We’re perfect for each other.

But we’ve gone through a lot. A lot lot lot. (Believe me, I’m grateful for the many things we haven’t had to endure. *Knock on wood*, we haven’t dealt with death or cancer or infidelity or premature babies or the kinds of awful things that so many others face.) But it isn’t easy to be in a marriage when one person is struggling with a mental illness.

I remember the moment I told my husband I had relapsed. It was less than four months after we had gotten married and less than two month into a new job that I absolutely despised. We had just gotten home from the gym (of course) when I dropped the bomb.

He hadn’t been with me during the brunt of my illness, when I was in and out of the hospital every few months. When my clothes were hanging off me and I cuddled up next to the space heater for warmth. (Hell, who am I kidding? I still do that.) He didn’t know what he was signing on for. But he signed on anyway.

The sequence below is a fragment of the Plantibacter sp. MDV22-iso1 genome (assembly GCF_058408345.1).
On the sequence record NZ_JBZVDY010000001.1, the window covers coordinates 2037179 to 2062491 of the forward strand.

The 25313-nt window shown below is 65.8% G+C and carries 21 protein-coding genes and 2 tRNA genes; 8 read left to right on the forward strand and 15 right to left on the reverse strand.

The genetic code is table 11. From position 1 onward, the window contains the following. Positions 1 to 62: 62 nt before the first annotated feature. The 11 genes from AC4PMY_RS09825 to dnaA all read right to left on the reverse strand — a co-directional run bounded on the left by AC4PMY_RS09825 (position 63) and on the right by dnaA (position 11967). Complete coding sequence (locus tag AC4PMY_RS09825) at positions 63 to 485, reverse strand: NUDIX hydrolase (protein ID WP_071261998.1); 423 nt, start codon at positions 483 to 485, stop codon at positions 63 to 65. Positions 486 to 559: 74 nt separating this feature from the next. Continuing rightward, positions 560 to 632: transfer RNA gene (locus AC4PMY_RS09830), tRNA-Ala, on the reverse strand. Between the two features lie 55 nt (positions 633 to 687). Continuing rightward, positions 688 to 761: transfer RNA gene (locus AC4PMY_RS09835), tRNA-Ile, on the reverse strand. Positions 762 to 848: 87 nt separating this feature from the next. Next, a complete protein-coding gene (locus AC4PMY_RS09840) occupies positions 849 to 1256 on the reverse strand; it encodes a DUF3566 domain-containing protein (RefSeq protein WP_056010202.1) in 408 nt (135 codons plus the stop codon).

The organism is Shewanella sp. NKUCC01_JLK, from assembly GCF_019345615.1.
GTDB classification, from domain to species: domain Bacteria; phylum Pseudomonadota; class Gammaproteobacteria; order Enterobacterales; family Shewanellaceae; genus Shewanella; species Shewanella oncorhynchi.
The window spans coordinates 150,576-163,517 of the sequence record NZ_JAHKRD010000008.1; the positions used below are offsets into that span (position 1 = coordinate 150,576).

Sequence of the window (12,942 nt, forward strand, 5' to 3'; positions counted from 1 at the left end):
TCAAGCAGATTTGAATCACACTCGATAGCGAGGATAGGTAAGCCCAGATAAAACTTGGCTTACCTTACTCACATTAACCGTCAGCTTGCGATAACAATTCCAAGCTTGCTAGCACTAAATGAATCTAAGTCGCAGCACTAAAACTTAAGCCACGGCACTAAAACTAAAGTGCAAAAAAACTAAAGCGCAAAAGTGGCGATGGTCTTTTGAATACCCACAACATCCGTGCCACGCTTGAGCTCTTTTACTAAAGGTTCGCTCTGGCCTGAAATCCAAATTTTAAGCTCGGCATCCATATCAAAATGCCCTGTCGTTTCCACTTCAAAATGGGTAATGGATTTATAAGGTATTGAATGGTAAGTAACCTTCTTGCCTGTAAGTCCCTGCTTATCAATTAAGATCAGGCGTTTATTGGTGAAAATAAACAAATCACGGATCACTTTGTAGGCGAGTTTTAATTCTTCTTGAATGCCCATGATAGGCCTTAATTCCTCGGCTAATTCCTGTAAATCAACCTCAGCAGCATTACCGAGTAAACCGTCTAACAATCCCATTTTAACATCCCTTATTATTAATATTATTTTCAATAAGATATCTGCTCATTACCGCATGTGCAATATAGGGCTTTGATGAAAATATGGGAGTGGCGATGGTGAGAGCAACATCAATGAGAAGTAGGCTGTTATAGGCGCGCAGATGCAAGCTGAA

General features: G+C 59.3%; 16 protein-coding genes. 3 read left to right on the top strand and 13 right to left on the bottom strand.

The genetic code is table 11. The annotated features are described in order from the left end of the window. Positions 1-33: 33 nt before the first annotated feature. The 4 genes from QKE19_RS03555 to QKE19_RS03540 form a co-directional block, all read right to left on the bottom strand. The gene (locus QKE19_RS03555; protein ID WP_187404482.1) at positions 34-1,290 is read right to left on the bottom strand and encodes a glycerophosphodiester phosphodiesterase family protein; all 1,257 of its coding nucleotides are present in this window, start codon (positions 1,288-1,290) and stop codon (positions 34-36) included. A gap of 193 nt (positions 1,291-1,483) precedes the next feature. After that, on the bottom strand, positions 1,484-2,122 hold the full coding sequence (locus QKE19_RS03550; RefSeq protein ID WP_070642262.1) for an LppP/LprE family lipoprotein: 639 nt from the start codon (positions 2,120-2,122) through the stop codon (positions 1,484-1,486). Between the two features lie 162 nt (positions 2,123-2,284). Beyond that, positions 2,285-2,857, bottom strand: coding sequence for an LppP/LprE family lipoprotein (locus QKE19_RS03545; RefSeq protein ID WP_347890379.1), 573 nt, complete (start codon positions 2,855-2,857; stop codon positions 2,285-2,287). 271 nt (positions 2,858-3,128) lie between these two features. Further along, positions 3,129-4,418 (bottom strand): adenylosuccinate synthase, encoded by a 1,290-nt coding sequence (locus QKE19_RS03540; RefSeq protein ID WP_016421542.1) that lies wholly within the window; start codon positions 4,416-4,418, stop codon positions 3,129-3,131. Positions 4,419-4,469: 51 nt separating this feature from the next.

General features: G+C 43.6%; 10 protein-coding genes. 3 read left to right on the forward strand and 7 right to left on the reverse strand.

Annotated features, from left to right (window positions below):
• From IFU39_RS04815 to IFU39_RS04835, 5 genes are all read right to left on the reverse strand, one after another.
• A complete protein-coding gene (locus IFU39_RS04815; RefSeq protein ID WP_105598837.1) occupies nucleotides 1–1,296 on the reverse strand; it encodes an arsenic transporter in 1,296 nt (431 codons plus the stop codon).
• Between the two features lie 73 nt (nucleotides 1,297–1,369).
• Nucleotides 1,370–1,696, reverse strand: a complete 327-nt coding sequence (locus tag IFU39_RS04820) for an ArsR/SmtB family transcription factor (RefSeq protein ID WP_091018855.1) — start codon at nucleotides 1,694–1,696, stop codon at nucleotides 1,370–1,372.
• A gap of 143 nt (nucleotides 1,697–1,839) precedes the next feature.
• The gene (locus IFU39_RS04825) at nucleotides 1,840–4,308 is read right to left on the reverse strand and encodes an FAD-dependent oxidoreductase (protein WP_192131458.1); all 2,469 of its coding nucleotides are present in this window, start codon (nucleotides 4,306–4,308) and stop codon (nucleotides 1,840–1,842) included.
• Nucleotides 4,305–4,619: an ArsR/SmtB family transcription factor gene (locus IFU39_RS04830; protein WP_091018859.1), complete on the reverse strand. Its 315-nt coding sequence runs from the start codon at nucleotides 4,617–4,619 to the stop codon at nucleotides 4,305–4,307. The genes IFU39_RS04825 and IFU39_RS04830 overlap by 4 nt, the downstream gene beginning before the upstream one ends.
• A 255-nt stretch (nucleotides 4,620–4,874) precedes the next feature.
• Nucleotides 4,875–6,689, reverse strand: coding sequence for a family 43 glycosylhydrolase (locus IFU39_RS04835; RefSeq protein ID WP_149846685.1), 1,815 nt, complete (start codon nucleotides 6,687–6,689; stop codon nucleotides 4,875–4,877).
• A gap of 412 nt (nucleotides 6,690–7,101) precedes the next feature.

And god damn was it hard. Years of hard. We yelled, I cried, I backtracked, I made forward progress. We had kids, I lost weight, I got anxious, he got frustrated. I got anxious again and he got flashbacks to when I had lied to him for months straight. The girls shrieked, the girls whined, the girls didn’t sleep, the girls pooped all over the carpet.  He stormed out, he came home an hour later. I got angry that he “just didn’t understand,” we hugged. We talked and talked some more. We had good times and wonderful times and bad times. We laughed and made memories and had fun and had not-so-much-fun.

We made it. Well, we made it to here. We’re better than we’ve ever been. But we’re going to have more issues. There’s no doubt about that.

Because that’s life. That’s marriage. We’re two highly flawed individuals who fell in love. So naturally those flaws are going to flare up time and again.

And again.